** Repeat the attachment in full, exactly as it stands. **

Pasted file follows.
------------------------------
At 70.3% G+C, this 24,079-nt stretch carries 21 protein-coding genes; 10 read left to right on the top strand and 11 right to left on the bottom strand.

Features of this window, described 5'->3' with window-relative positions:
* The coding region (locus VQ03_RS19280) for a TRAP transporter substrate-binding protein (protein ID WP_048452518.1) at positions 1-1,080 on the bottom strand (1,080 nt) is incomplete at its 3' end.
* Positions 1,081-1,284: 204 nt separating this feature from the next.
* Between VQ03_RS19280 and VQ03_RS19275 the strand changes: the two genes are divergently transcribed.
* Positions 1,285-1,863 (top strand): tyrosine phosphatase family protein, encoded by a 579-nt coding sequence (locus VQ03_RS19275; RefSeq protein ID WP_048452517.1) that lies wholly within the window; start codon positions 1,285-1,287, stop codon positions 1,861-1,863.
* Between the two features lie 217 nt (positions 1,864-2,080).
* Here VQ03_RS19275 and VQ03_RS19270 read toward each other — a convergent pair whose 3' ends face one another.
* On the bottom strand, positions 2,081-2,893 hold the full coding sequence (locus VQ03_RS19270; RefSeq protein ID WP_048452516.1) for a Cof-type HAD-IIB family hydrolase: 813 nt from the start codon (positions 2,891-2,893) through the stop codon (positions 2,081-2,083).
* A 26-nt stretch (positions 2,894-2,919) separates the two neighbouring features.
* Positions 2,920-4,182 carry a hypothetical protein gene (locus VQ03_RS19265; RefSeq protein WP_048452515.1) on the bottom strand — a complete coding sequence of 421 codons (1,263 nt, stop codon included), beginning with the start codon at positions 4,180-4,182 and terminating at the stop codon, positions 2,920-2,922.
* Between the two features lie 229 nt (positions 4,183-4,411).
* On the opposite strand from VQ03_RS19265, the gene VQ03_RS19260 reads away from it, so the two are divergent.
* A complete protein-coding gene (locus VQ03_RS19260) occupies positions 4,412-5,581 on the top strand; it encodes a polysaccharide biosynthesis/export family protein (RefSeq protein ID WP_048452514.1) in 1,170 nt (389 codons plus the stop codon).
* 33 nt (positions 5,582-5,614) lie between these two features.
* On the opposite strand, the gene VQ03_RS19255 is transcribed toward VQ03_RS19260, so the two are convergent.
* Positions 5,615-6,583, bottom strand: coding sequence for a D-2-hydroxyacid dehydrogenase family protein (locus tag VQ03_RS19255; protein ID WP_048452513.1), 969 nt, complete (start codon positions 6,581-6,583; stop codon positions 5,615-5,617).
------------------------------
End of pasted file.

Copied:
At 70.3% G+C, this 24,079-nt stretch carries 21 protein-coding genes; 10 read left to right on the top strand and 11 right to left on the bottom strand.

Features of this window, described 5'->3' with window-relative positions:
* The coding region (locus VQ03_RS19280) for a TRAP transporter substrate-binding protein (protein ID WP_048452518.1) at positions 1-1,080 on the bottom strand (1,080 nt) is incomplete at its 3' end.
* Positions 1,081-1,284: 204 nt separating this feature from the next.
* Between VQ03_RS19280 and VQ03_RS19275 the strand changes: the two genes are divergently transcribed.
* Positions 1,285-1,863 (top strand): tyrosine phosphatase family protein, encoded by a 579-nt coding sequence (locus VQ03_RS19275; RefSeq protein ID WP_048452517.1) that lies wholly within the window; start codon positions 1,285-1,287, stop codon positions 1,861-1,863.
* Between the two features lie 217 nt (positions 1,864-2,080).
* Here VQ03_RS19275 and VQ03_RS19270 read toward each other — a convergent pair whose 3' ends face one another.
* On the bottom strand, positions 2,081-2,893 hold the full coding sequence (locus VQ03_RS19270; RefSeq protein ID WP_048452516.1) for a Cof-type HAD-IIB family hydrolase: 813 nt from the start codon (positions 2,891-2,893) through the stop codon (positions 2,081-2,083).
* A 26-nt stretch (positions 2,894-2,919) separates the two neighbouring features.
* Positions 2,920-4,182 carry a hypothetical protein gene (locus VQ03_RS19265; RefSeq protein WP_048452515.1) on the bottom strand — a complete coding sequence of 421 codons (1,263 nt, stop codon included), beginning with the start codon at positions 4,180-4,182 and terminating at the stop codon, positions 2,920-2,922.
* Between the two features lie 229 nt (positions 4,183-4,411).
* On the opposite strand from VQ03_RS19265, the gene VQ03_RS19260 reads away from it, so the two are divergent.
* A complete protein-coding gene (locus VQ03_RS19260) occupies positions 4,412-5,581 on the top strand; it encodes a polysaccharide biosynthesis/export family protein (RefSeq protein ID WP_048452514.1) in 1,170 nt (389 codons plus the stop codon).
* 33 nt (positions 5,582-5,614) lie between these two features.
* On the opposite strand, the gene VQ03_RS19255 is transcribed toward VQ03_RS19260, so the two are convergent.
* Positions 5,615-6,583, bottom strand: coding sequence for a D-2-hydroxyacid dehydrogenase family protein (locus tag VQ03_RS19255; protein ID WP_048452513.1), 969 nt, complete (start codon positions 6,581-6,583; stop codon positions 5,615-5,617).